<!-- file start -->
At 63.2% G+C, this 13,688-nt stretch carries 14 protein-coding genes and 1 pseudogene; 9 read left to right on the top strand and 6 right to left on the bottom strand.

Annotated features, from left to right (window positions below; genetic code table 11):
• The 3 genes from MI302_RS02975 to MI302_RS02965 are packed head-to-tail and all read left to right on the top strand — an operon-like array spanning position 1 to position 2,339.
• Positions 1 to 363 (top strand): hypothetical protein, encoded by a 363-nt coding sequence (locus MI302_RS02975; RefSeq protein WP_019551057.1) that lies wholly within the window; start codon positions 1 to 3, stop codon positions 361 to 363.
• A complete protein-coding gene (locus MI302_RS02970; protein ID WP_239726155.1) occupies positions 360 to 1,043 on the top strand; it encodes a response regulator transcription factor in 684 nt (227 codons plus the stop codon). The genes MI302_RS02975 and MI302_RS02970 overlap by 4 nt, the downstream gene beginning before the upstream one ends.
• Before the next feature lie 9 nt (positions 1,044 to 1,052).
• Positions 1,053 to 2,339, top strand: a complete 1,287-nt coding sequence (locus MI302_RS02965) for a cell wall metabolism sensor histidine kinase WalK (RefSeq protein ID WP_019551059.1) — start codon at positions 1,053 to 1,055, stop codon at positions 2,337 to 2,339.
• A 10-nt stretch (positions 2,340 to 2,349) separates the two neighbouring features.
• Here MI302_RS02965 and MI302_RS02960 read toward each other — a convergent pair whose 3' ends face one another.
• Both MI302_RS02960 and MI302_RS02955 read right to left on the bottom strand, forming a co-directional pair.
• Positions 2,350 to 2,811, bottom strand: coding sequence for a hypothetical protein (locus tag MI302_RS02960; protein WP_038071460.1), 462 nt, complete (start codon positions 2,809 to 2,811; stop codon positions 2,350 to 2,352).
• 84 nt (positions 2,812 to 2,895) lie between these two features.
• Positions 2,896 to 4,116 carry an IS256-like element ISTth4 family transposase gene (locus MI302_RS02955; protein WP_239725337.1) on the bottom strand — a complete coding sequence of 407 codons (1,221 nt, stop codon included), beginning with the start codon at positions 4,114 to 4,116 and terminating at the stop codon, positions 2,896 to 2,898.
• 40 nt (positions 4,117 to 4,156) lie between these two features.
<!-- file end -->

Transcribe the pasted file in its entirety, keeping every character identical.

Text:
At 63.2% G+C, this 13,688-nt stretch carries 14 protein-coding genes and 1 pseudogene; 9 read left to right on the top strand and 6 right to left on the bottom strand.

Annotated features, from left to right (window positions below; genetic code table 11):
• The 3 genes from MI302_RS02975 to MI302_RS02965 are packed head-to-tail and all read left to right on the top strand — an operon-like array spanning position 1 to position 2,339.
• Positions 1 to 363 (top strand): hypothetical protein, encoded by a 363-nt coding sequence (locus MI302_RS02975; RefSeq protein WP_019551057.1) that lies wholly within the window; start codon positions 1 to 3, stop codon positions 361 to 363.
• A complete protein-coding gene (locus MI302_RS02970; protein ID WP_239726155.1) occupies positions 360 to 1,043 on the top strand; it encodes a response regulator transcription factor in 684 nt (227 codons plus the stop codon). The genes MI302_RS02975 and MI302_RS02970 overlap by 4 nt, the downstream gene beginning before the upstream one ends.
• Before the next feature lie 9 nt (positions 1,044 to 1,052).
• Positions 1,053 to 2,339, top strand: a complete 1,287-nt coding sequence (locus MI302_RS02965) for a cell wall metabolism sensor histidine kinase WalK (RefSeq protein ID WP_019551059.1) — start codon at positions 1,053 to 1,055, stop codon at positions 2,337 to 2,339.
• A 10-nt stretch (positions 2,340 to 2,349) separates the two neighbouring features.
• Here MI302_RS02965 and MI302_RS02960 read toward each other — a convergent pair whose 3' ends face one another.
• Both MI302_RS02960 and MI302_RS02955 read right to left on the bottom strand, forming a co-directional pair.
• Positions 2,350 to 2,811, bottom strand: coding sequence for a hypothetical protein (locus tag MI302_RS02960; protein WP_038071460.1), 462 nt, complete (start codon positions 2,809 to 2,811; stop codon positions 2,350 to 2,352).
• 84 nt (positions 2,812 to 2,895) lie between these two features.
• Positions 2,896 to 4,116 carry an IS256-like element ISTth4 family transposase gene (locus MI302_RS02955; protein WP_239725337.1) on the bottom strand — a complete coding sequence of 407 codons (1,221 nt, stop codon included), beginning with the start codon at positions 4,114 to 4,116 and terminating at the stop codon, positions 2,896 to 2,898.
• 40 nt (positions 4,117 to 4,156) lie between these two features.